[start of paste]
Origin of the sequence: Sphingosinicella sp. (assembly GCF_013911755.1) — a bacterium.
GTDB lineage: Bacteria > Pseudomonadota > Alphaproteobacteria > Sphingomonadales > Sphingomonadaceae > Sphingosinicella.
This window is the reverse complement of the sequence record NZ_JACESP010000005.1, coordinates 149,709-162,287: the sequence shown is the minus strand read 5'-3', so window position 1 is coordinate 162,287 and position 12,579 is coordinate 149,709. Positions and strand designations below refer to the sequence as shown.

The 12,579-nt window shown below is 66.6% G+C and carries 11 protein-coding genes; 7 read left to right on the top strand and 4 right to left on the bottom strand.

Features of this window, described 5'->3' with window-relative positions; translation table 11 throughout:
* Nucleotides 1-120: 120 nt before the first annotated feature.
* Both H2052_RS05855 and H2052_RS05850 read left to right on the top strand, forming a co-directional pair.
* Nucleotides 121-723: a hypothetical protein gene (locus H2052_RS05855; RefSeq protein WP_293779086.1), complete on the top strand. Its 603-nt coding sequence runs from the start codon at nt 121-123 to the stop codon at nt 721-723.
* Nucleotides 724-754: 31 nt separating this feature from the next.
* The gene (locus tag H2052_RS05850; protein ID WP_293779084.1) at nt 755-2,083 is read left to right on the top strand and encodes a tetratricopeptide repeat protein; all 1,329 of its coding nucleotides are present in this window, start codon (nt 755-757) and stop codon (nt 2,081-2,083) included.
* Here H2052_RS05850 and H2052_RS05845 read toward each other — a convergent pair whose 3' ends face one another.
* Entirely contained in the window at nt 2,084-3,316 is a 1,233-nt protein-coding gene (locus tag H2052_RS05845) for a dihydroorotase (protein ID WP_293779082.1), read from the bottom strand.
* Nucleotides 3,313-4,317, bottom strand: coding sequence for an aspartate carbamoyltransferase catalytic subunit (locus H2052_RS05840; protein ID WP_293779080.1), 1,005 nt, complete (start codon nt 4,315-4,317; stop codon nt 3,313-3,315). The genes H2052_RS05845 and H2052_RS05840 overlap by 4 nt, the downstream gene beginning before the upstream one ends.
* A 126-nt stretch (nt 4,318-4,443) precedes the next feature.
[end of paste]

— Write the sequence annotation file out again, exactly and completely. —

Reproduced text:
Origin of the sequence: Sphingosinicella sp. (assembly GCF_013911755.1) — a bacterium.
GTDB lineage: Bacteria > Pseudomonadota > Alphaproteobacteria > Sphingomonadales > Sphingomonadaceae > Sphingosinicella.
This window is the reverse complement of the sequence record NZ_JACESP010000005.1, coordinates 149,709-162,287: the sequence shown is the minus strand read 5'-3', so window position 1 is coordinate 162,287 and position 12,579 is coordinate 149,709. Positions and strand designations below refer to the sequence as shown.

The 12,579-nt window shown below is 66.6% G+C and carries 11 protein-coding genes; 7 read left to right on the top strand and 4 right to left on the bottom strand.

Features of this window, described 5'->3' with window-relative positions; translation table 11 throughout:
* Nucleotides 1-120: 120 nt before the first annotated feature.
* Both H2052_RS05855 and H2052_RS05850 read left to right on the top strand, forming a co-directional pair.
* Nucleotides 121-723: a hypothetical protein gene (locus H2052_RS05855; RefSeq protein WP_293779086.1), complete on the top strand. Its 603-nt coding sequence runs from the start codon at nt 121-123 to the stop codon at nt 721-723.
* Nucleotides 724-754: 31 nt separating this feature from the next.
* The gene (locus tag H2052_RS05850; protein ID WP_293779084.1) at nt 755-2,083 is read left to right on the top strand and encodes a tetratricopeptide repeat protein; all 1,329 of its coding nucleotides are present in this window, start codon (nt 755-757) and stop codon (nt 2,081-2,083) included.
* Here H2052_RS05850 and H2052_RS05845 read toward each other — a convergent pair whose 3' ends face one another.
* Entirely contained in the window at nt 2,084-3,316 is a 1,233-nt protein-coding gene (locus tag H2052_RS05845) for a dihydroorotase (protein ID WP_293779082.1), read from the bottom strand.
* Nucleotides 3,313-4,317, bottom strand: coding sequence for an aspartate carbamoyltransferase catalytic subunit (locus H2052_RS05840; protein ID WP_293779080.1), 1,005 nt, complete (start codon nt 4,315-4,317; stop codon nt 3,313-3,315). The genes H2052_RS05845 and H2052_RS05840 overlap by 4 nt, the downstream gene beginning before the upstream one ends.
* A 126-nt stretch (nt 4,318-4,443) precedes the next feature.